Dr. Robert Evans Critics, a former teacher and current family therapist, claims that schooling plays an important role in a child’s life and learning, but not the most influential. Most influential are the experiences, habits, values, and ideas they acquire from the environment in which they live. However, in a study conducted by the UCLA School of public Health, 1270 low-income minority studies were randomly assigned to traditional public schools in their area or high performing public charter schools or private schools out of the area. The study showed that high performing schools in this study impacted the student’s health behaviors by isolating students from deviant peers and thus gang related violence, as well as drug and alcohol use. These effects were enhanced by a positive school culture and supportive adult and student interactions to reinforce healthy norms. this study provides compelling evidence that quality school environments be immediately beneficial to low-income, minority kids.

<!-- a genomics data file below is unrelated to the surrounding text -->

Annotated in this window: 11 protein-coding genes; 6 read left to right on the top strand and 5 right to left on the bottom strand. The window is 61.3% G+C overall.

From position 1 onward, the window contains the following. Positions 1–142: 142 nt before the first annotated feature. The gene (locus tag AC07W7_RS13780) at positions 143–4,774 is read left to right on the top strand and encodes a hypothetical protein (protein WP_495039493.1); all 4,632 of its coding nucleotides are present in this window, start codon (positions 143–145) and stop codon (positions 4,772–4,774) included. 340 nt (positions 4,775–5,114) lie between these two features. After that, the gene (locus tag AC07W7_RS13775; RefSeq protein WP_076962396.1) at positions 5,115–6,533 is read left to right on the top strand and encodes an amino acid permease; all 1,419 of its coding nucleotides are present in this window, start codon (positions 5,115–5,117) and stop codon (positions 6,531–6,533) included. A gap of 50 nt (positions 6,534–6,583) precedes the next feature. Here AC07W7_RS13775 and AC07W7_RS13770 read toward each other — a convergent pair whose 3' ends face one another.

Underserved groups and communities will be able to attend free, quality schools that will increase the economic mobility in society. Investing in high-quality public schools may be an important strategy for achieving health equity for all students, and particularly the most disadvantaged. Children from disadvantaged backgrounds are an average of 4.3 months behind their peers by the age of 5, that gap increases to 9.5 months behind by the age of 11, and to 19.3 months by the time they leave high school.
Not only are the children of the rich doing better in elementary and high school than the children of the poor, they also are cornering the market on the seats in the best colleges. Because these colleges provide educational opportunities and access to social networks that often lead to high-paying jobs, children from low-income families risk are being locked out of the upper end of the economic spectrum. For low-income children, the American Dream is further out of reach. As I explained in the study earlier, its not that underserved kids aren’t capable of succeeding. They certainly are, they just don’t have equal access to the resources needed to do that like higher income kids do.